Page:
The 2023 legislative session is beginning soon.
When lawmakers arrive at the Capitol, there will be lots of extra money under the tree – er, rotunda – to hand out. Or at least that’s the way some folks are thinking about the $6 billion-plus surplus the state ran in the previous budget year.
If anyone is thinking about passing out this money as gifts, however, they should think again. That money came from taxpayers and, to the greatest extent possible, should be returned to them.
The question is how.
Fortunately, lawmakers already voted to reduce what Georgians owe in income taxes by about $1 billion per year. But their plan doesn’t begin until 2024, and will take several years to phase in completely.
They need only accelerate those changes. Let the reforms instead begin in 2023, and let more of them kick in sooner.
Some people complain that lowering taxes right now would be inflationary, like the stimulus checks Congress repeatedly sent out during the first 12 months of the pandemic. But tax-rate cuts are one of the least inflationary actions the General Assembly could take with this surplus.
The primary alternative to tax cuts is more spending. If you’re worried about inflation, that would be a disastrous alternative.
The key driver of inflation has been excess demand. That’s why those stimulus checks – and all of the other money Washington sent coursing through the economy – pushed up prices so sharply. There were trillions of additional dollars chasing fewer goods and services than normal, due to business closings.
Although the Federal Reserve’s rate increases have begun to dampen prices, we probably haven’t seen the last of inflation because we haven’t seen the last of this excess money in the economy. Or the knock-on effects of that spending spree, which have kept prices and wages higher.
In Georgia alone, there are billions of borrowed federal dollars still sitting on the sideline, including the various pandemic emergency packages and as the federal infrastructure bill Congress passed last year. That’s before we get to the state’s own surplus, or the money that local governments including school districts received from Washington but haven’t yet spent.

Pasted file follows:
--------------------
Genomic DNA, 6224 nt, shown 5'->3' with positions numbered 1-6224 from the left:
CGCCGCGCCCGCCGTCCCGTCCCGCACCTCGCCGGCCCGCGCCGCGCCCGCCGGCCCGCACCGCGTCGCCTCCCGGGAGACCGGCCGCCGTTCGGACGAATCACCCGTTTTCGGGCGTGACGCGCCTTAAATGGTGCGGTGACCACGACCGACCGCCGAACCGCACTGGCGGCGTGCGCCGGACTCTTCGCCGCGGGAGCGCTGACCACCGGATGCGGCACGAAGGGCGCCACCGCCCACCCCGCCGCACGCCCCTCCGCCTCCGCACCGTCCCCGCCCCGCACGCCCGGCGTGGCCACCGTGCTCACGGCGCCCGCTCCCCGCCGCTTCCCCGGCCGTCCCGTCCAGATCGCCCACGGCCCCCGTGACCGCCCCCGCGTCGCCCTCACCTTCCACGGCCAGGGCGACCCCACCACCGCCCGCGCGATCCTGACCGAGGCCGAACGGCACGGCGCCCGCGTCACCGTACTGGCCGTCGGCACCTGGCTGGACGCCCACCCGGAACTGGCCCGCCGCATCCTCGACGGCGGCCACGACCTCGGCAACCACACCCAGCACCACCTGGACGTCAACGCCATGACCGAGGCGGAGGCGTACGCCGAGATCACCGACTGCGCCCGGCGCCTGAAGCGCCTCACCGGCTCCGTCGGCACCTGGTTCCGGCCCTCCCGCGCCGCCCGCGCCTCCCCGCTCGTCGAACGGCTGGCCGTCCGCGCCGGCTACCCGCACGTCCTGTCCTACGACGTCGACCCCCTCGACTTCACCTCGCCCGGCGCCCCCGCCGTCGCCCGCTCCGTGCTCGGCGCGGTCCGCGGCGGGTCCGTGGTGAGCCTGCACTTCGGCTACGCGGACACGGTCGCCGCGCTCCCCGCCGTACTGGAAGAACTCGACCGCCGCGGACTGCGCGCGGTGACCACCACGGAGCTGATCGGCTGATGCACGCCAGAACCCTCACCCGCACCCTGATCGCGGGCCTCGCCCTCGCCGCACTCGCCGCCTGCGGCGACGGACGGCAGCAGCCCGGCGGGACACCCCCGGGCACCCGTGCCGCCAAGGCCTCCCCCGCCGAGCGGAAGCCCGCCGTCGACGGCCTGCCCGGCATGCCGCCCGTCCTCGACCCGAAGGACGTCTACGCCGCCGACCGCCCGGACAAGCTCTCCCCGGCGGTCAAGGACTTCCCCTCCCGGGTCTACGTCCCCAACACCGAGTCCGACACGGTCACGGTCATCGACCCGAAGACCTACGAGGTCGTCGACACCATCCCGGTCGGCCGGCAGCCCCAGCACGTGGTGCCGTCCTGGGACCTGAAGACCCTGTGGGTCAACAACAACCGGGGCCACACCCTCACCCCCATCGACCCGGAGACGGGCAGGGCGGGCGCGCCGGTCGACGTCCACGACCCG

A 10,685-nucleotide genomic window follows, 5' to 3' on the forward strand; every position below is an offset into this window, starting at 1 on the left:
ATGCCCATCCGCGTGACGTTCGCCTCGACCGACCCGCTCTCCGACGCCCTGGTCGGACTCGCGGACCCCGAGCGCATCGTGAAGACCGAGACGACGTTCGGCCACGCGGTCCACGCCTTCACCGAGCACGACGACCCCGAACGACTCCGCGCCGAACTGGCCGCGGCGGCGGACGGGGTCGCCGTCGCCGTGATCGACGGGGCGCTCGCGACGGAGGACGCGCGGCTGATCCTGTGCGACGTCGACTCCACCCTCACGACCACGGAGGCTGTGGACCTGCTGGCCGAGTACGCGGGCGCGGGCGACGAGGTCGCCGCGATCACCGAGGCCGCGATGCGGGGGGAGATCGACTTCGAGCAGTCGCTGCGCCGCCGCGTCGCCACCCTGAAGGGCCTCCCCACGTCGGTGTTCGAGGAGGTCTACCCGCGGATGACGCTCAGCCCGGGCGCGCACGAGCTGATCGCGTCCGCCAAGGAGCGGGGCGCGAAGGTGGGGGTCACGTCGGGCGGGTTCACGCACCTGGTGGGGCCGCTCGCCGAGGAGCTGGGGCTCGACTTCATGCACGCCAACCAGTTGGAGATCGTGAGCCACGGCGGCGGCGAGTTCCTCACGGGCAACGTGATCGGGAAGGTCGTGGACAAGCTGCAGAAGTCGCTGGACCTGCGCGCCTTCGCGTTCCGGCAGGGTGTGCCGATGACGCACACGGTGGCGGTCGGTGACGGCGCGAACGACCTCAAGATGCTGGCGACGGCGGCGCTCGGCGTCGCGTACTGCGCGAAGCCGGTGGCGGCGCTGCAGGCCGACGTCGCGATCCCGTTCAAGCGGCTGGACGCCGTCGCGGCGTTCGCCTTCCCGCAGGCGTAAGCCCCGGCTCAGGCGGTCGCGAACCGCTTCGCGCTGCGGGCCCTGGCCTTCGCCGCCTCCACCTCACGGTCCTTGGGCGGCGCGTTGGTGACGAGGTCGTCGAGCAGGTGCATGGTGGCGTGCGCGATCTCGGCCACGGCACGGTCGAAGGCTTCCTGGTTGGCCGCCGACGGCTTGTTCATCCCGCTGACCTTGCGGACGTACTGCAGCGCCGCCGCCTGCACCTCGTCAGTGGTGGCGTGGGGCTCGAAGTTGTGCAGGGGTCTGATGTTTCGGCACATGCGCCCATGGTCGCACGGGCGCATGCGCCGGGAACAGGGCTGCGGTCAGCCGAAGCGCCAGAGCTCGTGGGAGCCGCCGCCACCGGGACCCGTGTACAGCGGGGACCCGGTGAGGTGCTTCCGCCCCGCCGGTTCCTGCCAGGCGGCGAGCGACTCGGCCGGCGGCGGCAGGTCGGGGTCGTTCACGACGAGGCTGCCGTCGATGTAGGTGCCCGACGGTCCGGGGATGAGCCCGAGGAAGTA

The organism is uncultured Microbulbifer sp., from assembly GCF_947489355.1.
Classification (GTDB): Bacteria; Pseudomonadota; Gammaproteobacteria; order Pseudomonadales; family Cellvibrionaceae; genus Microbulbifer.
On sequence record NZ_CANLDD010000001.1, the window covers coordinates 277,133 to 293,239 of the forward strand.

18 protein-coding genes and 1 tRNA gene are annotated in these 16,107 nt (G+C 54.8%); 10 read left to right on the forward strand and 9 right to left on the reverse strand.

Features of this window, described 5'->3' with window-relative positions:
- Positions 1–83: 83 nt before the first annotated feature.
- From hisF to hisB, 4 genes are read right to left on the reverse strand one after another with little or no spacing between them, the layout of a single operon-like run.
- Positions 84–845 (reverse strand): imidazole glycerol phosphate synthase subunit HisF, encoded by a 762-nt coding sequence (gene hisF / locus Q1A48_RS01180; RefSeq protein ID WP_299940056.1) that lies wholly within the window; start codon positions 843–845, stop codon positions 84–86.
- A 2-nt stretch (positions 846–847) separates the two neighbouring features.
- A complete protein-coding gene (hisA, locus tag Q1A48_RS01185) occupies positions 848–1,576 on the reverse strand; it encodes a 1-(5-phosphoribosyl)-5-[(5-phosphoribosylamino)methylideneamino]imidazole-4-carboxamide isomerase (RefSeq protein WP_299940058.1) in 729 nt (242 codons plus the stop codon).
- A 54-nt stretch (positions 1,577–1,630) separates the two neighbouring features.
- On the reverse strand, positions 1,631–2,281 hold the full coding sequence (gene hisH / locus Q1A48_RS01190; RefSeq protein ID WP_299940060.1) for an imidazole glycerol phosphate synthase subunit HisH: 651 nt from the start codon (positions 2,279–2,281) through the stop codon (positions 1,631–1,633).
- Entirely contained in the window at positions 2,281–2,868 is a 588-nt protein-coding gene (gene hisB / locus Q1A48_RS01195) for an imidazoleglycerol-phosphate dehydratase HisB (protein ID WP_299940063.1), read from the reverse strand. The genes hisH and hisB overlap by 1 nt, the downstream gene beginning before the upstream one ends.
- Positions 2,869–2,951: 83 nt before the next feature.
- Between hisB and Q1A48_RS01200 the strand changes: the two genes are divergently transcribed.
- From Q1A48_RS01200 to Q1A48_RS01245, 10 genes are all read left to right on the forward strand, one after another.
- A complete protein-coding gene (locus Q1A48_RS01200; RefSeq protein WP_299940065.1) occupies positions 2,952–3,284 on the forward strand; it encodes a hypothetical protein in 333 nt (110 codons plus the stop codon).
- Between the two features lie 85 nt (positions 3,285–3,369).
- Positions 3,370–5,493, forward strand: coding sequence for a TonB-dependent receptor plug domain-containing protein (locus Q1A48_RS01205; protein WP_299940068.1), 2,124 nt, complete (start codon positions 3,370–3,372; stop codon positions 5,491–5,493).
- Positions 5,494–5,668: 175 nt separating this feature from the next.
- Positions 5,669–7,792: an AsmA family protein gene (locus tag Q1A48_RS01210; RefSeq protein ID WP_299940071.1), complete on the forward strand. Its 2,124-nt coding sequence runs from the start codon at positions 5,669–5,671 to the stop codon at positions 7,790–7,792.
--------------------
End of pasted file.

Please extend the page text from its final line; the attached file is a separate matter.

In short, state government spending – which never really slowed down – is still set to grow.
It’s specifically set to grow in areas, such as transportation and broadband infrastructure, that normally would be good uses of one-time money. At this point, though, the most likely outcome of juicing infrastructure spending even further would be to force the state to bid against itself for a finite amount of materials, supplies and workers. There may be some one-time capital spending that makes sense, such as updating government computer systems in a way that would increase state employees’ productivity, but not $6 billion worth.
And a turn instead to new programs would increase the risk that this uptick in spending would produce bigger headaches in the future, when revenues inevitably fall.
So tax cuts make more sense. But again, it’s important to implement them the right way.
Sending rebate checks, as Georgia did earlier this year, could have a similar inflationary impact as federal stimulus checks. In both cases, we’re talking about putting more money back into the economy without producing more goods and services.
But a rate cut going forward solves that problem. To benefit, one must earn income. To benefit more, one must earn more income. Generally speaking, that means working more, saving more or investing more.
Not only are those actions the lifeblood of the economy, but they help bring supply back in line with demand. That helps battle inflation.
There are other demands on the surplus, such as backfilling the motor-fuel tax revenues that have been suspended for the past several months and offsetting higher prices for the things the state government must buy.
But lawmakers can position Georgia for continued, greater prosperity by accelerating the tax cuts they’ve already planned for the future.